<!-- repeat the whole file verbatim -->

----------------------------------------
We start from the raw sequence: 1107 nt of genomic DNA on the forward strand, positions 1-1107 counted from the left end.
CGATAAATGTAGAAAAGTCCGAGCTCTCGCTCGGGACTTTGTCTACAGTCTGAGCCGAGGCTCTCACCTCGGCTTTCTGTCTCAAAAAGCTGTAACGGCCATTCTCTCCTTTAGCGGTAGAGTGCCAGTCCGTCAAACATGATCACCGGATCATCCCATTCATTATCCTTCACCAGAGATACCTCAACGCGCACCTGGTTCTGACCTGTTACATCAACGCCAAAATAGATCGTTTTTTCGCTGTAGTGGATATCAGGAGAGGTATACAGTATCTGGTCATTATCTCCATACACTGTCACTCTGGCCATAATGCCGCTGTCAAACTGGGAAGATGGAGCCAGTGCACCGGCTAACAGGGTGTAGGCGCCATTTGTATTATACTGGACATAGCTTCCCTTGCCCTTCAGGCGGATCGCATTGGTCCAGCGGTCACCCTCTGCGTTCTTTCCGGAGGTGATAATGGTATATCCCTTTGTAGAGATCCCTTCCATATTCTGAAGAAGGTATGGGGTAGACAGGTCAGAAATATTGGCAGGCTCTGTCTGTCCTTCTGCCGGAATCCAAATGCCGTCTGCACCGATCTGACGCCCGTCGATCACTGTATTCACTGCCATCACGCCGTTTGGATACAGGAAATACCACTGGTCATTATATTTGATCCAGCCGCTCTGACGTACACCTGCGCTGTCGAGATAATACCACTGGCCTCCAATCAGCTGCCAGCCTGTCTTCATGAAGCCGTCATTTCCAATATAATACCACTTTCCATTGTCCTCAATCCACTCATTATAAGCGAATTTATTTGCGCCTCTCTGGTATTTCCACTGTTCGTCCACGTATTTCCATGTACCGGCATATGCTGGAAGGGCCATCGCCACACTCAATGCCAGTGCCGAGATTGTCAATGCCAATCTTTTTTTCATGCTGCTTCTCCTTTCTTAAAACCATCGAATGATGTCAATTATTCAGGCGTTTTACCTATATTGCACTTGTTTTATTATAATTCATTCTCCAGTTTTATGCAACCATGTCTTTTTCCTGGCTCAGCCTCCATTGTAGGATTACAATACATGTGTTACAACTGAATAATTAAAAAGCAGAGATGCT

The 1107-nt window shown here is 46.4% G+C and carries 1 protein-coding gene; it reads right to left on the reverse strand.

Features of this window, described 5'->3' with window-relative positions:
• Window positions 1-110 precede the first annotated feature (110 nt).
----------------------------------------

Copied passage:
We start from the raw sequence: 1107 nt of genomic DNA on the forward strand, positions 1-1107 counted from the left end.
CGATAAATGTAGAAAAGTCCGAGCTCTCGCTCGGGACTTTGTCTACAGTCTGAGCCGAGGCTCTCACCTCGGCTTTCTGTCTCAAAAAGCTGTAACGGCCATTCTCTCCTTTAGCGGTAGAGTGCCAGTCCGTCAAACATGATCACCGGATCATCCCATTCATTATCCTTCACCAGAGATACCTCAACGCGCACCTGGTTCTGACCTGTTACATCAACGCCAAAATAGATCGTTTTTTCGCTGTAGTGGATATCAGGAGAGGTATACAGTATCTGGTCATTATCTCCATACACTGTCACTCTGGCCATAATGCCGCTGTCAAACTGGGAAGATGGAGCCAGTGCACCGGCTAACAGGGTGTAGGCGCCATTTGTATTATACTGGACATAGCTTCCCTTGCCCTTCAGGCGGATCGCATTGGTCCAGCGGTCACCCTCTGCGTTCTTTCCGGAGGTGATAATGGTATATCCCTTTGTAGAGATCCCTTCCATATTCTGAAGAAGGTATGGGGTAGACAGGTCAGAAATATTGGCAGGCTCTGTCTGTCCTTCTGCCGGAATCCAAATGCCGTCTGCACCGATCTGACGCCCGTCGATCACTGTATTCACTGCCATCACGCCGTTTGGATACAGGAAATACCACTGGTCATTATATTTGATCCAGCCGCTCTGACGTACACCTGCGCTGTCGAGATAATACCACTGGCCTCCAATCAGCTGCCAGCCTGTCTTCATGAAGCCGTCATTTCCAATATAATACCACTTTCCATTGTCCTCAATCCACTCATTATAAGCGAATTTATTTGCGCCTCTCTGGTATTTCCACTGTTCGTCCACGTATTTCCATGTACCGGCATATGCTGGAAGGGCCATCGCCACACTCAATGCCAGTGCCGAGATTGTCAATGCCAATCTTTTTTTCATGCTGCTTCTCCTTTCTTAAAACCATCGAATGATGTCAATTATTCAGGCGTTTTACCTATATTGCACTTGTTTTATTATAATTCATTCTCCAGTTTTATGCAACCATGTCTTTTTCCTGGCTCAGCCTCCATTGTAGGATTACAATACATGTGTTACAACTGAATAATTAAAAAGCAGAGATGCT

The 1107-nt window shown here is 46.4% G+C and carries 1 protein-coding gene; it reads right to left on the reverse strand.

Features of this window, described 5'->3' with window-relative positions:
• Window positions 1-110 precede the first annotated feature (110 nt).